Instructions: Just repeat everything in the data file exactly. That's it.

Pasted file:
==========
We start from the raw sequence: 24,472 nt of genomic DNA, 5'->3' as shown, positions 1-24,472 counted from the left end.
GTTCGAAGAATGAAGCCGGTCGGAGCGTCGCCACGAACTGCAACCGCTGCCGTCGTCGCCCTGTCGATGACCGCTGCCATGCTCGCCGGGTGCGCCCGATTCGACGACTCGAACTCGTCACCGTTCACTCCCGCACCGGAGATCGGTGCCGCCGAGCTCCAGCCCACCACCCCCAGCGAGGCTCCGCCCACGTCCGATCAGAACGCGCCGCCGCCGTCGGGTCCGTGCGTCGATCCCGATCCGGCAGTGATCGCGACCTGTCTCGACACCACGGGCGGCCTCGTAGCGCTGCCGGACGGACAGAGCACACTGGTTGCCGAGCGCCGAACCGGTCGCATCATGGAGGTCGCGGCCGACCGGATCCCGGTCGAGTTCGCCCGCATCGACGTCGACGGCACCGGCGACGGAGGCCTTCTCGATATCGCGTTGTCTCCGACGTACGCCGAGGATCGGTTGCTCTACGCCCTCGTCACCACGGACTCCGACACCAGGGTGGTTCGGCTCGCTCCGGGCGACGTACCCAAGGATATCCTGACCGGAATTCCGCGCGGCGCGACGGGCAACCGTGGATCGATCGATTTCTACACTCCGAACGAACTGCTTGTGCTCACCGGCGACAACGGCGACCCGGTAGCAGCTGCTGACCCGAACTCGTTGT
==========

We start from the raw sequence: 24,472 nt of genomic DNA, 5'->3' as shown, positions 1-24,472 counted from the left end.
GTTCGAAGAATGAAGCCGGTCGGAGCGTCGCCACGAACTGCAACCGCTGCCGTCGTCGCCCTGTCGATGACCGCTGCCATGCTCGCCGGGTGCGCCCGATTCGACGACTCGAACTCGTCACCGTTCACTCCCGCACCGGAGATCGGTGCCGCCGAGCTCCAGCCCACCACCCCCAGCGAGGCTCCGCCCACGTCCGATCAGAACGCGCCGCCGCCGTCGGGTCCGTGCGTCGATCCCGATCCGGCAGTGATCGCGACCTGTCTCGACACCACGGGCGGCCTCGTAGCGCTGCCGGACGGACAGAGCACACTGGTTGCCGAGCGCCGAACCGGTCGCATCATGGAGGTCGCGGCCGACCGGATCCCGGTCGAGTTCGCCCGCATCGACGTCGACGGCACCGGCGACGGAGGCCTTCTCGATATCGCGTTGTCTCCGACGTACGCCGAGGATCGGTTGCTCTACGCCCTCGTCACCACGGACTCCGACACCAGGGTGGTTCGGCTCGCTCCGGGCGACGTACCCAAGGATATCCTGACCGGAATTCCGCGCGGCGCGACGGGCAACCGTGGATCGATCGATTTCTACACTCCGAACGAACTGCTTGTGCTCACCGGCGACAACGGCGACCCGGTAGCAGCTGCTGACCCGAACTCGTTGT